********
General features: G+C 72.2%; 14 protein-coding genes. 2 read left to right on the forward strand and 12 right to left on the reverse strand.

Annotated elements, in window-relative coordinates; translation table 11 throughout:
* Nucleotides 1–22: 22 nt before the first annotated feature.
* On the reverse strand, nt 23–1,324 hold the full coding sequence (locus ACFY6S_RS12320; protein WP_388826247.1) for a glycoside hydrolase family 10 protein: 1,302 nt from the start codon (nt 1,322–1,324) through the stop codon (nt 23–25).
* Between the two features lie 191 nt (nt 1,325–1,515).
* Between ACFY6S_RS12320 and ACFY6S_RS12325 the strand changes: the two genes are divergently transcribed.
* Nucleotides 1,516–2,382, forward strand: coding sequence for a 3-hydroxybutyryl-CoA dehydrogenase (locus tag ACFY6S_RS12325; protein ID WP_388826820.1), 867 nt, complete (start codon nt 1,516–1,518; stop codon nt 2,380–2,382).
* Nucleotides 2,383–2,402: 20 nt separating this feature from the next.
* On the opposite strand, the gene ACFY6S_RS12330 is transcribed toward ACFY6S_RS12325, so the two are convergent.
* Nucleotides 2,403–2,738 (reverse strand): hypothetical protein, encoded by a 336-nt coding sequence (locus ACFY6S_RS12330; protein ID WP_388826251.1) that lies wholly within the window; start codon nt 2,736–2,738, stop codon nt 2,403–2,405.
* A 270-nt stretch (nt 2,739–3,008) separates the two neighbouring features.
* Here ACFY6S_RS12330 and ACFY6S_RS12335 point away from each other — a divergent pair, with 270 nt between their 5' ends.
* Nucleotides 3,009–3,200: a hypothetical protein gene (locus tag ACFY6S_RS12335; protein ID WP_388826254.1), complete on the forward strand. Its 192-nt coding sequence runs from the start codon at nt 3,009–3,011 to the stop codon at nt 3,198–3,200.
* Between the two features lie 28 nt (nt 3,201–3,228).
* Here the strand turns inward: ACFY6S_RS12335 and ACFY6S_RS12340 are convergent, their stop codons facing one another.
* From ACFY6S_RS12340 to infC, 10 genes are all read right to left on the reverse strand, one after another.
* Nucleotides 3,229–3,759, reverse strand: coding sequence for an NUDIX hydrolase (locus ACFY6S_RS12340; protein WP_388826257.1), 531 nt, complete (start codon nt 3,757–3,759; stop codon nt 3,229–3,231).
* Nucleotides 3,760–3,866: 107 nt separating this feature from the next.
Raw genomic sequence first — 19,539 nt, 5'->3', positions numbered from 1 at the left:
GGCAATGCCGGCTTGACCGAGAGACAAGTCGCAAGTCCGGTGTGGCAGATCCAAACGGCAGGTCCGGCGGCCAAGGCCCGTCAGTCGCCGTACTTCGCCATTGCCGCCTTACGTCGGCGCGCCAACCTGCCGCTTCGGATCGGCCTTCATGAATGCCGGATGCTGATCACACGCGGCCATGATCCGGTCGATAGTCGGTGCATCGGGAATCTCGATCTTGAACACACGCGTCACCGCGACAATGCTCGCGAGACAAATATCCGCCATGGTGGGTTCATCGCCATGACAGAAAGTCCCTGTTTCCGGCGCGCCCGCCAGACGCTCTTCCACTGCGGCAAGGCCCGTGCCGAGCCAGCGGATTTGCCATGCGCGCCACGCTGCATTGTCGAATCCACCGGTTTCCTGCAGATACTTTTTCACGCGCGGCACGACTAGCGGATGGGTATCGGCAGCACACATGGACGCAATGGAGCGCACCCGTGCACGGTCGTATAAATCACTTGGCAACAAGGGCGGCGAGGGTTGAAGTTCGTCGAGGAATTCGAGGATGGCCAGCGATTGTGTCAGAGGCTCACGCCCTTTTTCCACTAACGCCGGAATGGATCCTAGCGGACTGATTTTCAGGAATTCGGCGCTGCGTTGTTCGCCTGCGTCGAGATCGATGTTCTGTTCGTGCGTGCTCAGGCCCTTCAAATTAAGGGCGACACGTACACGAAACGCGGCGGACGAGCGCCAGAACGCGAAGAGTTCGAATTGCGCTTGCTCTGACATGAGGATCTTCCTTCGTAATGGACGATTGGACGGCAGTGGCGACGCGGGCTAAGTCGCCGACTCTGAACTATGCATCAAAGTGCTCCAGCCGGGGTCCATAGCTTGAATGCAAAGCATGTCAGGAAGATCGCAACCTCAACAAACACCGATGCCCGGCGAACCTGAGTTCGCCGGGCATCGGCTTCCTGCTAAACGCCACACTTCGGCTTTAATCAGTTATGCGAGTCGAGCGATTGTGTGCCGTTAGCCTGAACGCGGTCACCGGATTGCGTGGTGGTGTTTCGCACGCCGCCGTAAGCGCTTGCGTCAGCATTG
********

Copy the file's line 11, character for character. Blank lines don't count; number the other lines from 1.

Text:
* A 270-nt stretch (nt 2,739–3,008) separates the two neighbouring features.